Plain Functions that Just Work with TensorFlow.jl

By: A Technical Blog -- julia

Re-posted from: http://white.ucc.asn.au/2017/05/04/Plain-Functions-that-Just-Work-with-TensorFlow.jl.html

Anyone who has been stalking me may know that I have been making a fairly significant number of PR’s against TensorFlow.jl.
One thing I am particularly keen on is making the interface really Julian. Taking advantage of the ability to overload julia’s great syntax for matrix indexing and operations.
I will make another post going into those enhancements sometime in the future; and how great julia’s ability to overload things is. Probably after #209 is merged.
This post is not directly about those enhancements, but rather about a emergant feature I noticed today.
I wrote some code to run in base julia, but just by changing the types to Tensors it now runs inside TensorFlow, and on my GPU (potentially).

Technically this did require one little PR, but it was just adding in the linking code for operator.

In [1]:

using TensorFlow
using Base.Test

I have defined a function to determine the which bin-index a continous value belongs it.
This is useful if one has discretized a continous range of values; as is done in a histogram.
This code lets you know which bin a given input lays within.

It comes from my current research interest in using machine learning around the language of colors.

In [2]:

"Determine which bin a continous value belongs in"
function find_bin(value, nbins, range_min=0.0, range_max=1.0)
    portion = nbins * (value / (range_max - range_min))

    clamp(round(Int, portion), 1, nbins)
end
None

In [3]:

@testset "Find_bin" begin
    @test find_bin(0.0, 64) == 1
    @test find_bin(1.0, 64) == 64
    @test find_bin(0.5, 64) == 32
    @test find_bin(0.4999, 64) == 32
    @test find_bin(0.5001, 64) == 32

    n_bins = 20
    for ii in 1.0:n_bins
        @test find_bin(ii, 20, 0.0, n_bins) == Int(ii)
    end
    
    @test [10, 11, 19, 2] == find_bin([0.5, 0.51, 0.9, 0.1], 21)
end
Test Summary: | Pass  Total
  Find_bin    |   26     26
None

It is perfectly nice julia code that runs perfectly happily with the types from Base.
Both on scalars, and on Arrays, via broadcasting.

Turns out, it will also run perfectly fine on TensorFlow Tensors.
This time it will generate an computational graph which can be evaluated.

In [4]:

sess = Session(Graph())

obs = placeholder(Float32)
bins = find_bin(obs, 100)
2017-05-04 15:34:12.893787: I tensorflow/core/common_runtime/gpu/gpu_device.cc:887] Found device 0 with properties: 
name: Tesla K40c
major: 3 minor: 5 memoryClockRate (GHz) 0.745
pciBusID 0000:02:00.0
Total memory: 11.17GiB
Free memory: 11.10GiB
2017-05-04 15:34:12.893829: I tensorflow/core/common_runtime/gpu/gpu_device.cc:908] DMA: 0 
2017-05-04 15:34:12.893835: I tensorflow/core/common_runtime/gpu/gpu_device.cc:918] 0:   Y 
2017-05-04 15:34:12.893845: I tensorflow/core/common_runtime/gpu/gpu_device.cc:977] Creating TensorFlow device (/gpu:0) -> (device: 0, name: Tesla K40c, pci bus id: 0000:02:00.0)
WARNING: You are using an old version version of the TensorFlow binary library. It is recommened that you upgrade with Pkg.build("TensorFlow") or various
            errors may be encountered.
 You have 1.0.0 and the new version is 1.0.1.

In [5]:

run(sess, bins, Dict(obs=>0.1f0))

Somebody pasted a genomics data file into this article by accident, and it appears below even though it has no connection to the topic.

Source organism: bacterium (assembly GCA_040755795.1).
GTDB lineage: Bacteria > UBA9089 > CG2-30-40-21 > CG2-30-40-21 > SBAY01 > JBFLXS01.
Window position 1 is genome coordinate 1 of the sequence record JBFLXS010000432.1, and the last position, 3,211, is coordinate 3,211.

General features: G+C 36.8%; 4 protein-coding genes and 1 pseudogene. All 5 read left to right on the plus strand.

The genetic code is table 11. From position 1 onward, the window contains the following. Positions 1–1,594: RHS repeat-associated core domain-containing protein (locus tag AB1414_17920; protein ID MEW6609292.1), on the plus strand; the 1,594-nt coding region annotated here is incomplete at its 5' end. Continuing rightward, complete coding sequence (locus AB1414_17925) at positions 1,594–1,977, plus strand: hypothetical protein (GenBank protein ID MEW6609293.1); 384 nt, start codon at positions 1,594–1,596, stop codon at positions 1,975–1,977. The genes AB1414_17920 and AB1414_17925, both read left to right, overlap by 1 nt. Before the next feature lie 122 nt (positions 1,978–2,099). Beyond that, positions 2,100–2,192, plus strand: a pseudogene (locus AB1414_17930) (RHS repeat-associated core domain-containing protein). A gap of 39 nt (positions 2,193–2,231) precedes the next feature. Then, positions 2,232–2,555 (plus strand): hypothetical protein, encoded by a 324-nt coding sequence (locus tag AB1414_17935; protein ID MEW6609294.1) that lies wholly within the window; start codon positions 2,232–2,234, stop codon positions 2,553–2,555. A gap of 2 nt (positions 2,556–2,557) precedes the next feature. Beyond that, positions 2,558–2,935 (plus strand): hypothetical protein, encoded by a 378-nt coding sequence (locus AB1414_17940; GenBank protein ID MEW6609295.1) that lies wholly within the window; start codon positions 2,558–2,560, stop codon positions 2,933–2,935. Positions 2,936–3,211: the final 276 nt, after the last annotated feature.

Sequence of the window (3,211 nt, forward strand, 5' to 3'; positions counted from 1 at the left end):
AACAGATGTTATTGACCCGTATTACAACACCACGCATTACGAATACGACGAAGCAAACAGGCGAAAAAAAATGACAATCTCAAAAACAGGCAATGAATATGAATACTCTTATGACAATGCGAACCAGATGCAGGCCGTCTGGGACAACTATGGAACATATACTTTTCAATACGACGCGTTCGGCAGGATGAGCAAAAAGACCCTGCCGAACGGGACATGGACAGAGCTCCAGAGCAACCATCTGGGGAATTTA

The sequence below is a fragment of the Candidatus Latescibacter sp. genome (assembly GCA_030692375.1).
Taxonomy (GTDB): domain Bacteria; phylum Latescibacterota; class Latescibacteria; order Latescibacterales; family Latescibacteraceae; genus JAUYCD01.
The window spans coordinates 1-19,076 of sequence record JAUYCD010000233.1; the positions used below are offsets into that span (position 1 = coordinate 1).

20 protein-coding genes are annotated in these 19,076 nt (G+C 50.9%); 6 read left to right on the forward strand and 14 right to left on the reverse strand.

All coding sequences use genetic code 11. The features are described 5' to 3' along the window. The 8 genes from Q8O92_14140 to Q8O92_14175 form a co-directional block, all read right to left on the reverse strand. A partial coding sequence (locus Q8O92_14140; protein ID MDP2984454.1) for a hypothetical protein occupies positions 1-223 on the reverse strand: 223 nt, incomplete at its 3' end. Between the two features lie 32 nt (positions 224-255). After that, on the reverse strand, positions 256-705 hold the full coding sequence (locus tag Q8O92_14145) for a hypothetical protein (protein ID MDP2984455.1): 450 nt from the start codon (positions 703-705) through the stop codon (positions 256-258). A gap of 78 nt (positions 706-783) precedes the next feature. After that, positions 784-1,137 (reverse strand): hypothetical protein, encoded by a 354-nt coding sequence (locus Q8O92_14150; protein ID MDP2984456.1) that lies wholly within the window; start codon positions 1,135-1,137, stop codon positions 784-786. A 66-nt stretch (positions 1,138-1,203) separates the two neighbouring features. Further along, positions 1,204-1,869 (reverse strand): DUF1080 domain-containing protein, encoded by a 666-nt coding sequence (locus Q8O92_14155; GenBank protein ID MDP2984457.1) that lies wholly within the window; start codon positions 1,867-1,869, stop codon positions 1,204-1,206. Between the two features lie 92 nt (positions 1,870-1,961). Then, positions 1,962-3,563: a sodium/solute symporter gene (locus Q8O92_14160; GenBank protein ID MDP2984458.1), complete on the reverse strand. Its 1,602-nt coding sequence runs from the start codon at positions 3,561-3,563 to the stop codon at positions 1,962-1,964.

None

In [6]:

run(sess, bins, Dict(obs=>[0.1, 0.2, 0.25, 0.261]))
None

We can quiet happily run the whole testset from before.
Using constant to change the inputs into constant Tensors.
then running the operations to get back the result.

In [7]:

@testset "Find_bin_tensors" begin
    sess = Session(Graph()) #New graph
    
    
    @test run(sess, find_bin(constant(0.0), 64)) == 1
    @test run(sess, find_bin(constant(1.0), 64)) == 64
    @test run(sess, find_bin(constant(0.5), 64)) == 32
    @test run(sess, find_bin(constant(0.4999), 64)) == 32
    @test run(sess, find_bin(constant(0.5001), 64)) == 32

    n_bins = 20
    for ii in 1.0:n_bins
        @test run(sess, find_bin(constant(ii), 20, 0.0, n_bins)) == Int(ii)
    end
    
    @test [10, 11, 19, 2] ==  run(sess, find_bin(constant([0.5, 0.51, 0.9, 0.1]), 21))
end
Test Summary:    | Pass  
2017-05-04 15:34:16.021916: I tensorflow/core/common_runtime/gpu/gpu_device.cc:977] Creating TensorFlow device (/gpu:0) -> (device: 0, name: Tesla K40c, pci bus id: 0000:02:00.0)
Total
  Find_bin_tensors |   26     26
None

It just works.
In general that is a great thing to say about any piece of technology.
Be it a library, a programming language, or a electronic device.

Wether or not it is particular useful to be running integer cliping and rounding operations on the GPU is another question.
It is certainly nice to be able to include this operation as part of a larger network defination.

The really great thing about this, is that the library maker does not need to know anything about TensorFlow, at all.
I certainly didn’t have it in mind when I wrote the function.
The function just works on any type, so long as the user provides suitable methods for the functions it uses via multiple dispatch.
This is basically Duck-Typing.
if if it provides methods for quack and for waddle,
then I can treat it like a Duck, even if it is a Goose.

It would not work if I had have written say:

In [8]:

function find_bin_strictly_typed(value::Float64, nbins::Int, range_min::Float64=0.0, range_max::Float64=1.0)
    portion = nbins * (value / (range_max - range_min))

    clamp(round(Int, portion), 1, nbins)
end
None

In [9]:

run(sess, find_bin_strictly_typed(constant(0.4999), 64)) == 32
None

The moral of the story is don’t over constrain your function parameters.
Leave you functions loosely typed, and you may get free functionality later.